FAQs 2011-09-16T16:27:28+00:00

Frequenty Asked Questions

Everything you could possibly want to know about Parkour & Freerunning. Got a question not listed? Send us an email

Parkour is the art of controlled movement whereby practitioners utilise obstacles in their surrounding environment to further their aim of getting from one place to another. Walls and railings usually perceived as a means of restricting movement take on new meaning as a tool of freedom and liberation. The sport originated in the Parisian suburb of Lisses by a small group of friends who over a period of many years developed what essentially started out as a childhood game into the purposeful activity of escape and reach. Unlike many sports which are of a competitive nature, in parkour the competition is only with oneself; a concept which is shared by many martial arts.
As Parkour developed further it evolved into two separate paths. Some of the founding members such as David Belle (who is frequently credited as the inventor of parkour) were keen for Parkour to remain a purely functional discipline utilising only the most efficient movements and little more. Other members of the original Lisses group were keen to develop Parkour further and incorporate a wider range of movements such as the back flips and acrobatic manoeuvres seen in martial arts like contemporary Wushu. This is what then became known across the world as freerunning which has since been featured in many high profile films, music videos and television programmes.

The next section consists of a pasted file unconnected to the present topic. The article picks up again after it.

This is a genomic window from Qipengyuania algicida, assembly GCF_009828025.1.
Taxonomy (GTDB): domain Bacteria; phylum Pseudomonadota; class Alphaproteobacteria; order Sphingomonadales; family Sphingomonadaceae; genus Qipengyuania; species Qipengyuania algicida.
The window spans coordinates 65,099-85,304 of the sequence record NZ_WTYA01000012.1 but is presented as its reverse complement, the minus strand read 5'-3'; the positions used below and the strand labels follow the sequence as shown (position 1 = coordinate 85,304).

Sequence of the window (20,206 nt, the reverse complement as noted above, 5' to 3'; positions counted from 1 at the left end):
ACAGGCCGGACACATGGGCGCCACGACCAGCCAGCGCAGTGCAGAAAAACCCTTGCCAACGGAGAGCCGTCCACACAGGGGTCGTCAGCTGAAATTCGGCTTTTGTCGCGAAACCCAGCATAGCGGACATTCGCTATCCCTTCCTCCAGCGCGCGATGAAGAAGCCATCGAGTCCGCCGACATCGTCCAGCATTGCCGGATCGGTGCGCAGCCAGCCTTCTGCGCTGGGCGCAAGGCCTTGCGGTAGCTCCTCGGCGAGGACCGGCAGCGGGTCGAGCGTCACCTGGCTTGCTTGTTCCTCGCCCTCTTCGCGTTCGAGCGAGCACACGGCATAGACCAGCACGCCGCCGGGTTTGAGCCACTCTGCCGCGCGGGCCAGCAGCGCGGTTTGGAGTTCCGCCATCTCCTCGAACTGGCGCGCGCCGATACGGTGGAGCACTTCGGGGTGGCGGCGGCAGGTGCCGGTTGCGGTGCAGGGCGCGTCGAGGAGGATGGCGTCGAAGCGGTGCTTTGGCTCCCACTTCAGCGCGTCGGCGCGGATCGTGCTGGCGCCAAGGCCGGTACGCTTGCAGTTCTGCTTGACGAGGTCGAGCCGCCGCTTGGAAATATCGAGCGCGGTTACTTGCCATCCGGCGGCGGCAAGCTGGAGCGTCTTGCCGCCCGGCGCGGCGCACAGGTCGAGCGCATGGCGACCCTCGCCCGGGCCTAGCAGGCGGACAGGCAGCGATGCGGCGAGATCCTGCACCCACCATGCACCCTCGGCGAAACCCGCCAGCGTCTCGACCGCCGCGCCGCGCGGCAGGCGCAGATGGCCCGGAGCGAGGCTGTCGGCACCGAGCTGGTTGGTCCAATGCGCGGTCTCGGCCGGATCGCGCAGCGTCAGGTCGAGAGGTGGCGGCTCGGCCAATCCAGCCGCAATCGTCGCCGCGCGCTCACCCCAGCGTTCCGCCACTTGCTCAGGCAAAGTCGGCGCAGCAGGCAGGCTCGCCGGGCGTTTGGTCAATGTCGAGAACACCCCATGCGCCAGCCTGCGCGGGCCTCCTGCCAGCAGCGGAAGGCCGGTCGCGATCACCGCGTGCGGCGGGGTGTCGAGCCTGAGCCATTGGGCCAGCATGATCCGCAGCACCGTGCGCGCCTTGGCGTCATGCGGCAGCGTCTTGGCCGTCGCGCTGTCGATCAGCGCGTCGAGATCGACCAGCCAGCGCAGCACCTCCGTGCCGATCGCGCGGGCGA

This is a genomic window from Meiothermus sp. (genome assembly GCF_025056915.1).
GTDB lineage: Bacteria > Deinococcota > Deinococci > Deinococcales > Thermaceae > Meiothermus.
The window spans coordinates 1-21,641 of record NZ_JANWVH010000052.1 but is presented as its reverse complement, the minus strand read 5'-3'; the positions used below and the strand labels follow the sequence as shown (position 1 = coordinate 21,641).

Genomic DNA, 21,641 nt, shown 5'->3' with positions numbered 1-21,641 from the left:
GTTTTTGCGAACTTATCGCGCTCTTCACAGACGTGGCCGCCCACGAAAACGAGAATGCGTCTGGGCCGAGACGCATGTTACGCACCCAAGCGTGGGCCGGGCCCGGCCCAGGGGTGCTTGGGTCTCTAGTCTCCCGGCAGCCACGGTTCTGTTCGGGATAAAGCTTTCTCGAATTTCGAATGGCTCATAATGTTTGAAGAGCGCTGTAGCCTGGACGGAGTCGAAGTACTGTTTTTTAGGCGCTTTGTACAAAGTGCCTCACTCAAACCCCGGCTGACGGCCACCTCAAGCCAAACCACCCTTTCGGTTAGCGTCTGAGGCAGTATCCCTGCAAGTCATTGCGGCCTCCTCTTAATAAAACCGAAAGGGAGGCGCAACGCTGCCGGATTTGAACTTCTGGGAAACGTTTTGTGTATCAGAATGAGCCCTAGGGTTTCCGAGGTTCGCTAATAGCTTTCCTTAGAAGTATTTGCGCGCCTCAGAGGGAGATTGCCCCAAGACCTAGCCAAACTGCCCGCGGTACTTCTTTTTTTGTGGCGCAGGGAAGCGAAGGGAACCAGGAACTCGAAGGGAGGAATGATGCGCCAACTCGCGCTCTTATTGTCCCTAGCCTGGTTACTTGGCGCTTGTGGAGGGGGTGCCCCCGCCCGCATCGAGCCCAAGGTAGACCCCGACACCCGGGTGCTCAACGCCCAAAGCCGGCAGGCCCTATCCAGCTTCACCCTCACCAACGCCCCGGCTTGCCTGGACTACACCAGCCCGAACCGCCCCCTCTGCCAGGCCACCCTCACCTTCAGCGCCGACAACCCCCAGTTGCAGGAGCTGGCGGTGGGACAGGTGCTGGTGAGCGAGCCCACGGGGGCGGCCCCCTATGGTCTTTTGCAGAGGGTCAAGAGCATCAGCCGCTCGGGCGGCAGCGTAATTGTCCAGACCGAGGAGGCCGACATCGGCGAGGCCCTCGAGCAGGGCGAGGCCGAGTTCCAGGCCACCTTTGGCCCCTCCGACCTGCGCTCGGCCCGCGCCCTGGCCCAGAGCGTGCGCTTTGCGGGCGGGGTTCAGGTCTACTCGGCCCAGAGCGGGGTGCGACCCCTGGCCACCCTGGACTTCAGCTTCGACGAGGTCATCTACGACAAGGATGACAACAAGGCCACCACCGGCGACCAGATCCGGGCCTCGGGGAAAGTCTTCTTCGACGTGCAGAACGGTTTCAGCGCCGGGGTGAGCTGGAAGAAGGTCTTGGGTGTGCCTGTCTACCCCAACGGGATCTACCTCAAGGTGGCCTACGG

We have classes split into different age groups starting from 4yrs old to adult. Whatever your age, ability or experience we will have a class for you.
Freerunning is the ultimate full body workout, there are few sports which are quite so physically demanding. After just a short time of training you will discover muscles you never knew you had!
Contrary to popular belief you do not need to have the fitness of an Olympic athlete before you can start freerunning. As long as you can run and jump you will be able to participate, however if you have any long standing injury or medical condition it would be sensible to check with your doctor first, especially if you have not exercised for an extended duration.
Like all physical activities there is an associated element of risk but to put things into perspective, freerunning is no more dangerous than any other established sport such as football, rugby or martial arts. Due to the non-competitive nature of freerunning participants are not pushed into things they are not ready for and everyone is free to progress at their own pace.
Wear a t-shirt, some lightweight tracksuit/jogging bottoms/shorts and a pair of trainers. Skate shoes or jeans are not suitable for freerunning and are best avoided.
A great thing about freerunning is that it requires no expensive equipment. All you need is a pair of trainers and an open mind! (See Above) Also don’t forget to bring a drink.
All our classes are suitable for beginners and we have new members joining all the time.